Nothing gives patients a “leg up” on recovery like regional anesthesia. At the Hospital for Special Surgery, where we perform more than 15,000 orthopedic procedures a year, it helps pre-empt and control post-op pain, shortens recovery time, reduces opioid use, improves physical therapy, and eliminates unwanted side effects of general anesthesia, including PONV, sore throat and cognitive dysfunction.
But switching to regional anesthesia is not simple. To do it effectively, the entire surgical team needs to acquire new expertise and adopt new procedures. Here are some practical tips for nurses who manage orthopedic regional anesthesia patients.
Educate. Patient education is critical before, during and after surgery. During the pre-op visit, we explain how regional anesthesia works and establish realistic expectations. We go over the block's expected duration and the importance of multimodal analgesia for containing pain as the block wears off (e.g., NSAIDs, cryotherapy, acetaminophen). We explain that the insensate extremity will be vulnerable to injury from trauma, over-icing and over-heating. We provide written, take-home materials discussing icing duration and limb protection. If an upper limb will be immobile, we warn that the ulnar nerve may be susceptible to pressure ischemia. If a lower extremity or hand is involved, we emphasize elevation to minimize pain and swelling. Postoperatively, we re-teach these concepts.
Monitor. The nursing team must remain vigilant for toxicity. Intravascular injection can occur with any practitioner and any block. Pre-seizure CNS excitation, tonic-clonic seizures or cardiac arrest can result. Be prepared to follow ACLS protocol (without lidocaine injection, which can cause further toxicity).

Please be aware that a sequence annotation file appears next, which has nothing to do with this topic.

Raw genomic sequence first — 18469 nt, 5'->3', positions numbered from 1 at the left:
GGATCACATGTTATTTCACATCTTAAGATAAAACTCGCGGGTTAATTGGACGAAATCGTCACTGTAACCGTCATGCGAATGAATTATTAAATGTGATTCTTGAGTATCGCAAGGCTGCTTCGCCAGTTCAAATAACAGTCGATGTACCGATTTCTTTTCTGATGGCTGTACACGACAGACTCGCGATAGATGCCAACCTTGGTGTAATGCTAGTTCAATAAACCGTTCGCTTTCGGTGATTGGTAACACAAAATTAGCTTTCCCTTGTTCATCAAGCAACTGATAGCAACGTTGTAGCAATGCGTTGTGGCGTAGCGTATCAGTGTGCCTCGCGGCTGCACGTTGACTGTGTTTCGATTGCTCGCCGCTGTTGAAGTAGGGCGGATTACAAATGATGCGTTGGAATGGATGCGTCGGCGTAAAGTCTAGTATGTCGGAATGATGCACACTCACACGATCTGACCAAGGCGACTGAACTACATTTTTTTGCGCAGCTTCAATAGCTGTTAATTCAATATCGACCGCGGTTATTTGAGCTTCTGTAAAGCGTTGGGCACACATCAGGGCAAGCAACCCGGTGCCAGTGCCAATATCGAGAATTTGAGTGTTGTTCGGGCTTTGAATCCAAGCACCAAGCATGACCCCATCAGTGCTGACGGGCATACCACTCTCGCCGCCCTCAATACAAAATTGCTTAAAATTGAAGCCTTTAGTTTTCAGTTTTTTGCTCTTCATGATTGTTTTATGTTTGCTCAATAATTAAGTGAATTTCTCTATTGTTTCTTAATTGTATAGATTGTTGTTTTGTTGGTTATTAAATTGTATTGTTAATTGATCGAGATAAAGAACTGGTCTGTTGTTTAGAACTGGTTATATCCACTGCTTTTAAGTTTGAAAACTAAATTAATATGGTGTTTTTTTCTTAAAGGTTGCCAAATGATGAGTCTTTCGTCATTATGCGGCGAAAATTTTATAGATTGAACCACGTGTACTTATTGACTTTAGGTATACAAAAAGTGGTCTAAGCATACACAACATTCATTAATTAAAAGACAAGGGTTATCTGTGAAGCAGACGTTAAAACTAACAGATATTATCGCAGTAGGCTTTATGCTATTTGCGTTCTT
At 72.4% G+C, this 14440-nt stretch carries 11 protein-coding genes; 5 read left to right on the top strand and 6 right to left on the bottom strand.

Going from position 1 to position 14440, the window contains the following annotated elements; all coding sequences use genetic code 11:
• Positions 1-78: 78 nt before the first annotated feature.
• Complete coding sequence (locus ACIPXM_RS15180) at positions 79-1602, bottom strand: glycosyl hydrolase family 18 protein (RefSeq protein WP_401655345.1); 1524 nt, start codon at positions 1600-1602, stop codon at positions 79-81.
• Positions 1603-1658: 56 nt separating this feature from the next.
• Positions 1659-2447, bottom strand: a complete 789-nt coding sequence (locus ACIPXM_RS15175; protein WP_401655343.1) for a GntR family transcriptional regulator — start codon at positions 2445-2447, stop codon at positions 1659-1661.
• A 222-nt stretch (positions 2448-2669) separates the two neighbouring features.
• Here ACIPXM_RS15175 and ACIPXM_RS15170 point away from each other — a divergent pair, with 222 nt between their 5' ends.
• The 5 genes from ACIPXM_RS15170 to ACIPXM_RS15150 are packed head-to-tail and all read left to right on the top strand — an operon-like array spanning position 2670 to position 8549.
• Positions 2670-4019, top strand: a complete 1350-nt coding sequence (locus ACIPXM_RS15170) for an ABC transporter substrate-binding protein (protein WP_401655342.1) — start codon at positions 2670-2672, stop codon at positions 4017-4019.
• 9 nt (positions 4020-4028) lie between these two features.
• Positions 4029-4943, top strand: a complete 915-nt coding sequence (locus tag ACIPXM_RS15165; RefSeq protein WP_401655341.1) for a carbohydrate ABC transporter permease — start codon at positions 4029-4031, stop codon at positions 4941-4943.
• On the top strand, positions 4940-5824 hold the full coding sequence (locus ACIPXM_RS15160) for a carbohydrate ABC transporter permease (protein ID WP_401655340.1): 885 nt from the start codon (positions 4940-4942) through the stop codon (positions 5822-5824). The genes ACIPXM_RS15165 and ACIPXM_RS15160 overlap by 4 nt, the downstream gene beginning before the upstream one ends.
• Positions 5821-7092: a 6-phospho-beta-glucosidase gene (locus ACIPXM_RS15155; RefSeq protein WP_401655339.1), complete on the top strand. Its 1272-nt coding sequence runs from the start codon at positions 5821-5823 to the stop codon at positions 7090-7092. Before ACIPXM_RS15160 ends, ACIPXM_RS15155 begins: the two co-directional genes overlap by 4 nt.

Interscalene blocks affect phrenic nerve and hemidiaphragm functions in all patients; significant numbers will sense an inability to take a deep breath and/or experience shallow breathing. Although most do well with oxygen saturation monitoring and reassurance, consider administering an intra-op anxiolytic to anxious patients. If this dyspnea continues post-operatively, order a chest X-ray; the needle could have inadvertently penetrated the lung, causing pneumothorax. Many patients will also be hoarse, with a temporary loss of the gag reflex. Start with sips of water to ensure correct swallowing.
Spinal/epidural blocks can trigger rapid-onset hypotension and severe bradycardia, rarely leading to cardiac arrest. Stay attuned to complaints of nausea or dizziness and be prepared for immediate treatment.
Support. Patients usually go home while blocks are still in effect, requiring adjunctive support. Patients who undergo a femoral nerve block may need a leg brace or a companion during ambulation. Brachial plexus blocks necessitate protection of the ulnar nerve at the elbow.
Shifting to regional anesthesia requires a changed approach to patient management—and this is no easy task. But in our experience, the benefits—happier, easier-to-manage patients—make it all worthwhile.
Dr. Kahn is Medical Director of Ambulatory Surgery with the Hospital for Special Surgery, where he has specialized in regional anesthesia since 1987. He is also Clinical Assistant Professor of Anesthesiology with the Weill Medical College of Cornell University.